Controversial Candidate Elected To Head Algerian Parliament

Mohammed Al-Arabi Ould Khalifa was recently elected Chairman of the National People’s Assembly. The only candidate for the post, Ould Khalifa won the votes of MPs from the National Liberation Front and the National Rally for Democracy, writes Atef Kedadra. But other parties boycotted the vote or left the government altogether. 

al-monitor Delegates hold up placards during the opening session of the new National Assembly in Algiers May 26, 2012.  Photo by REUTERS/Louafi Larbi.

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ould khalifa, national rally for democracy, khalida toumi, front for national liberation, algerian national people’s assembly

Jun 3, 2012

Mohamed Al-Arabi Ould Khalifa, of the ruling National Liberation Front (FLN), was elected speaker of the new Algerian National People’s Assembly by an overwhelming majority of MPs. Ould Khalifa’s election might be considered a prelude to a potential stepping down of Prime Minister Ahmed Ouyahia, now that the “tribes” [berBers] have guaranteed themselves a spot in power.

MPs from the FLN and the National Rally for Democracy (RND) voted for Ould Khalifa, who was the only candidate at the opening session, held two days ago. MPs from the Green Algeria Bloc withdrew from the parliamentary session, while MPs from the Workers’ Party boycotted the vote. Socialist Forces Front MPs refused to vote, as they thought it was necessary to establish the rules of procedures before electing the chairman of the Assembly.

The 74 year-old Ould Khalifa is the former chairman of the Supreme Council of the Arabic language and a leading member of the FLN. He took several ministerial positions, including the post of minister of culture and folklore (1980-1982) and minister of vocational and secondary education (1982-1984) in the government of Mohammed Bin Ahmed Abdul Ghani. He was also a member of the FLN executive committee between 2005 and 2010.

Ould Khalifa is known as a defender of  the Arabic language, and suggests that French only be used to serve the national interest. He is the seventh president of the National People’s Assembly since the elections of 1977, following Rabah Batat, Abd-El-Aziz Belkhadem, Abdul kadir Bin Saleh, Karim Younes, Amar Saidani and Abdulaziz Zayari.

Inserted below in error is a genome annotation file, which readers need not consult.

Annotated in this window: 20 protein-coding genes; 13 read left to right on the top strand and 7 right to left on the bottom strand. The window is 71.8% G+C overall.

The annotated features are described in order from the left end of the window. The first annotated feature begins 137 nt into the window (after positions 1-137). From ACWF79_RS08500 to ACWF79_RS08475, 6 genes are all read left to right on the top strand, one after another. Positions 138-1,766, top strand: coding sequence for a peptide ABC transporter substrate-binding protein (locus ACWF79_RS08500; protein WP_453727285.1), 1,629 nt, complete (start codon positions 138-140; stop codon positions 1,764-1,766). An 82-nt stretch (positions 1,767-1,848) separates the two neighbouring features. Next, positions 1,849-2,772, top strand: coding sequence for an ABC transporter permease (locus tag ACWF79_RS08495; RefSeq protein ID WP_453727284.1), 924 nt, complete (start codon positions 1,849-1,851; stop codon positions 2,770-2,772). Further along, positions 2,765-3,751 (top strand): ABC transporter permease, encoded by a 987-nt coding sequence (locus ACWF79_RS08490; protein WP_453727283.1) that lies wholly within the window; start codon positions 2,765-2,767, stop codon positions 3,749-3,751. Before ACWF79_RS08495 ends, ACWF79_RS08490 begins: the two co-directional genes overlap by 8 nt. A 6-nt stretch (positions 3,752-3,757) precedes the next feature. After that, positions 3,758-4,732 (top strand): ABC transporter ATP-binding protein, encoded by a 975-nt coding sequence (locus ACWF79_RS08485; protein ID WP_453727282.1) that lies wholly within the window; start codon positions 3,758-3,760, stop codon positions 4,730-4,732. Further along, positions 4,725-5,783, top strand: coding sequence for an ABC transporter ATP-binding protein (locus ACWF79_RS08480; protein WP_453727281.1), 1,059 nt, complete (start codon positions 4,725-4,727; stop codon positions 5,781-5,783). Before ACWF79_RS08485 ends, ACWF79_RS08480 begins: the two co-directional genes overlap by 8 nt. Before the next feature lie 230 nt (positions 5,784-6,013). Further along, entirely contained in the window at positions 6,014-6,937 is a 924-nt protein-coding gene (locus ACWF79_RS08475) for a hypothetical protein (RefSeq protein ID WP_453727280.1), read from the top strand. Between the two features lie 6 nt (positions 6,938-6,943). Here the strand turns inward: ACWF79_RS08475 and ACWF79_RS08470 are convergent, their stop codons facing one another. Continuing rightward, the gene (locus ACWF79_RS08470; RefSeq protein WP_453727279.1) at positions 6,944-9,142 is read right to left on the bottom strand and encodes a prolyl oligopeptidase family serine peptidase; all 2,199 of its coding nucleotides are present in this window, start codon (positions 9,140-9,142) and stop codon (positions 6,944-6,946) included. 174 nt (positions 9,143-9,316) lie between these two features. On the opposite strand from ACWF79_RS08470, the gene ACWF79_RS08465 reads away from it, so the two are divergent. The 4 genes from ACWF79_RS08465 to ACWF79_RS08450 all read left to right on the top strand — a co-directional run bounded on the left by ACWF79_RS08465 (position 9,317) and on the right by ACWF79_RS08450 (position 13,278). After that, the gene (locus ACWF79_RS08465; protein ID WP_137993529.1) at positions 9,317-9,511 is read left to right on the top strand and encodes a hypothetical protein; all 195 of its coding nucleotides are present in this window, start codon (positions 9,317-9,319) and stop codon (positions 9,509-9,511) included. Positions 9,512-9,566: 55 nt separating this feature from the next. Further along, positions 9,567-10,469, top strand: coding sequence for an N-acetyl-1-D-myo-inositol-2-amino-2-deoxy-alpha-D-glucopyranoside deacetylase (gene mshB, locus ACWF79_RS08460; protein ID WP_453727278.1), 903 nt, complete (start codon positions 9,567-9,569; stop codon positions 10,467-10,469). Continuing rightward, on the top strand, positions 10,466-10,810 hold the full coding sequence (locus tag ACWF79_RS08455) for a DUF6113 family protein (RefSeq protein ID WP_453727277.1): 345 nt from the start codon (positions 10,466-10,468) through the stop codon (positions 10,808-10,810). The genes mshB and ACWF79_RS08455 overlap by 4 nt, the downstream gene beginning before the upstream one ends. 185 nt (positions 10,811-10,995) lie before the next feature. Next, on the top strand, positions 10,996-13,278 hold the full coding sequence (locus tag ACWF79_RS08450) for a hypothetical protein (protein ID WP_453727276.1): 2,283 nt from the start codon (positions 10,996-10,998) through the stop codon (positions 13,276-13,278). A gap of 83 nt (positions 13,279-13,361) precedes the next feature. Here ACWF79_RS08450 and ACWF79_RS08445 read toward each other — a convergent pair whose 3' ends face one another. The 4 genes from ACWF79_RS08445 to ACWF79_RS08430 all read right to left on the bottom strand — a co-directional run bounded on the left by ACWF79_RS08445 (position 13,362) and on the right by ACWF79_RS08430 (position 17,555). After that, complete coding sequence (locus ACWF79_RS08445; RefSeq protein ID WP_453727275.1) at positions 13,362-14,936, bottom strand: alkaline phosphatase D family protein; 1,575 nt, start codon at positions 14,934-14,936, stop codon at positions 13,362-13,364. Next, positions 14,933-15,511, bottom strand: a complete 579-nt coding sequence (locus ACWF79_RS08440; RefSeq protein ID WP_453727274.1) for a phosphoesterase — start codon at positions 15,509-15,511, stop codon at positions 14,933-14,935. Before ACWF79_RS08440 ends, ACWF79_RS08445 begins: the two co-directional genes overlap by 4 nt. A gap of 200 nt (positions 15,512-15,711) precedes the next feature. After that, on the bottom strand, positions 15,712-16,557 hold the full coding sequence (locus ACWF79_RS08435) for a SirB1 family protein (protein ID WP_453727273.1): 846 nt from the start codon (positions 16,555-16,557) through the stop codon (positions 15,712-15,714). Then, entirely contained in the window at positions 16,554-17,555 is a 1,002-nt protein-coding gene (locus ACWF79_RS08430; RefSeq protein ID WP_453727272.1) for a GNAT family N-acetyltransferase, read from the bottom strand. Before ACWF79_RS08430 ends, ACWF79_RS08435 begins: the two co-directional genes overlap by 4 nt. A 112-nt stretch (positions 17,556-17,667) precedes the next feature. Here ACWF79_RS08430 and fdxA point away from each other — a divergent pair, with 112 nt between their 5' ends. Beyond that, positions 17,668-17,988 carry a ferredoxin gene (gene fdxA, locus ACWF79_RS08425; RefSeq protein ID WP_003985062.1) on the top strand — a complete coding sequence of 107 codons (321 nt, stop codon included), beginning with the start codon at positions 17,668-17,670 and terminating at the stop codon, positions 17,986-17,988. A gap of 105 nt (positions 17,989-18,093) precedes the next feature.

A few hours separate us from the formation of a new cabinet, and the FLN is trying to bring new parties into it. Sources said that the president of the Algerian Popular Movement (MPA), Amara Benyounes (7 seats), and leaders of the National Republican Alliance such as Belkassem Al-Sahili  (3 seats), are potential members of the future cabinet.

The Movement for the Society of Peace (MSP) decided to pull out from the  government and refused to take part in the new governing body that resulted from the recent elections. However, the MSP  maintains their  participation in parliament within the Green Algeria Bloc. The decision to leave the government has pushed the Algerian government to look for alternatives in order to  reach an equilibrium between national and Islamist movements.

Minister of Public Affairs Ammar Ghoul, member of the MSP, strongly opposed the decision, and will be the next dissident candidate. He was a spectator during the opening parliamentary session as his movement raised signs in parliament on which were written “No To Fraud.” Party members expected Ghoul to adopt the same strategy of the minister of culture [Khalida] Toumi, when she was confronted with a similar situation 10 years ago. Said Saedy, President of The Rally for Culture and Democracy, of which she was a member, decided to leave the coalition government in 2001 [she later severed ties with the party]. It was also reported that Asma Ben Kada, ex-wife of sheikh Youssef Al Karadawi, is one of the FLN’s candidates for the new government.  

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